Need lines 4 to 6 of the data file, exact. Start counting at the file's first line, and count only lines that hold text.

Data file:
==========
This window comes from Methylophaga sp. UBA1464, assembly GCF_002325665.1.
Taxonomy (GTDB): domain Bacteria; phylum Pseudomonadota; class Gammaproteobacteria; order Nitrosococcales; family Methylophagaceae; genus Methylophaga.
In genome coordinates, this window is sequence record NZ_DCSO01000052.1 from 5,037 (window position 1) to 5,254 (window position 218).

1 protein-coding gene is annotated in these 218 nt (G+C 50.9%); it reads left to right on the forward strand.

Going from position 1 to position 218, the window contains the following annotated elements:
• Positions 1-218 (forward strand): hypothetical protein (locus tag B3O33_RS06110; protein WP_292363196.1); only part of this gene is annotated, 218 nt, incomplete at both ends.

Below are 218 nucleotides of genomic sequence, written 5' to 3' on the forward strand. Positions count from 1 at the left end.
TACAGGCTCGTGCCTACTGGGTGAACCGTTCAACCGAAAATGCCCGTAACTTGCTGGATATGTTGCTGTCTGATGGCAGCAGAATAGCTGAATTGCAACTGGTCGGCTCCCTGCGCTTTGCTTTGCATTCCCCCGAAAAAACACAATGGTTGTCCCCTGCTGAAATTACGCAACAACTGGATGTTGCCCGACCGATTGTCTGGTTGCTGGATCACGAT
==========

1 protein-coding gene is annotated in these 218 nt (G+C 50.9%); it reads left to right on the forward strand.

Going from position 1 to position 218, the window contains the following annotated elements:
• Positions 1-218 (forward strand): hypothetical protein (locus tag B3O33_RS06110; protein WP_292363196.1); only part of this gene is annotated, 218 nt, incomplete at both ends.